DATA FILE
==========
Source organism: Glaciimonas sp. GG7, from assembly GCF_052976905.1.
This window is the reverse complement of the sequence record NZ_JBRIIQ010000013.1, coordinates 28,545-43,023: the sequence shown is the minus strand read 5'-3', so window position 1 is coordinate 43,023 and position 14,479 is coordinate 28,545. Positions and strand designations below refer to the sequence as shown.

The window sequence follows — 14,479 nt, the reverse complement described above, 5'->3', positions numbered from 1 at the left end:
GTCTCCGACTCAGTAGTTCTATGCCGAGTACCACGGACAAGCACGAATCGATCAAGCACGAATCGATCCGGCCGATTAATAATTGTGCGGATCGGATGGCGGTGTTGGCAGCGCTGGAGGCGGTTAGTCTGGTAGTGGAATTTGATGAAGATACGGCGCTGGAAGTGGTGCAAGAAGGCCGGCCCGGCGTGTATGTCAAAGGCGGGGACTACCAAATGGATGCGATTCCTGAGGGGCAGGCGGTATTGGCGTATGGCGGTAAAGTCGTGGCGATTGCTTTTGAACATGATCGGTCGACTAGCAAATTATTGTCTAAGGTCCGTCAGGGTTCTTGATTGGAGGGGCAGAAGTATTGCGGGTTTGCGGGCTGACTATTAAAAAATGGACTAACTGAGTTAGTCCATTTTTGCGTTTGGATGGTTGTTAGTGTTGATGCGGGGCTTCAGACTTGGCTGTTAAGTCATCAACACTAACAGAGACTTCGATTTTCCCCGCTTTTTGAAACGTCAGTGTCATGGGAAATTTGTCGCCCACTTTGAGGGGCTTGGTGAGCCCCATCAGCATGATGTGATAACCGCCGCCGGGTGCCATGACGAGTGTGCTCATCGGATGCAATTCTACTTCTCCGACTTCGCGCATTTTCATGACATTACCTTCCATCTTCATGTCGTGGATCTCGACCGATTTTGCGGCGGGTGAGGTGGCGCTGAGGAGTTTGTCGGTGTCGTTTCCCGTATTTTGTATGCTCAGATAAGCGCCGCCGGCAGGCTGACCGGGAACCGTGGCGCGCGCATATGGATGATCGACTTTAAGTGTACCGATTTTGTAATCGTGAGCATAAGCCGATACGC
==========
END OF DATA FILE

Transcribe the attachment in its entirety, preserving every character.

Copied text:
Source organism: Glaciimonas sp. GG7, from assembly GCF_052976905.1.
This window is the reverse complement of the sequence record NZ_JBRIIQ010000013.1, coordinates 28,545-43,023: the sequence shown is the minus strand read 5'-3', so window position 1 is coordinate 43,023 and position 14,479 is coordinate 28,545. Positions and strand designations below refer to the sequence as shown.

The window sequence follows — 14,479 nt, the reverse complement described above, 5'->3', positions numbered from 1 at the left end:
GTCTCCGACTCAGTAGTTCTATGCCGAGTACCACGGACAAGCACGAATCGATCAAGCACGAATCGATCCGGCCGATTAATAATTGTGCGGATCGGATGGCGGTGTTGGCAGCGCTGGAGGCGGTTAGTCTGGTAGTGGAATTTGATGAAGATACGGCGCTGGAAGTGGTGCAAGAAGGCCGGCCCGGCGTGTATGTCAAAGGCGGGGACTACCAAATGGATGCGATTCCTGAGGGGCAGGCGGTATTGGCGTATGGCGGTAAAGTCGTGGCGATTGCTTTTGAACATGATCGGTCGACTAGCAAATTATTGTCTAAGGTCCGTCAGGGTTCTTGATTGGAGGGGCAGAAGTATTGCGGGTTTGCGGGCTGACTATTAAAAAATGGACTAACTGAGTTAGTCCATTTTTGCGTTTGGATGGTTGTTAGTGTTGATGCGGGGCTTCAGACTTGGCTGTTAAGTCATCAACACTAACAGAGACTTCGATTTTCCCCGCTTTTTGAAACGTCAGTGTCATGGGAAATTTGTCGCCCACTTTGAGGGGCTTGGTGAGCCCCATCAGCATGATGTGATAACCGCCGCCGGGTGCCATGACGAGTGTGCTCATCGGATGCAATTCTACTTCTCCGACTTCGCGCATTTTCATGACATTACCTTCCATCTTCATGTCGTGGATCTCGACCGATTTTGCGGCGGGTGAGGTGGCGCTGAGGAGTTTGTCGGTGTCGTTTCCCGTATTTTGTATGCTCAGATAAGCGCCGCCGGCAGGCTGACCGGGAACCGTGGCGCGCGCATATGGATGATCGACTTTAAGTGTACCGATTTTGTAATCGTGAGCATAAGCCGATACGC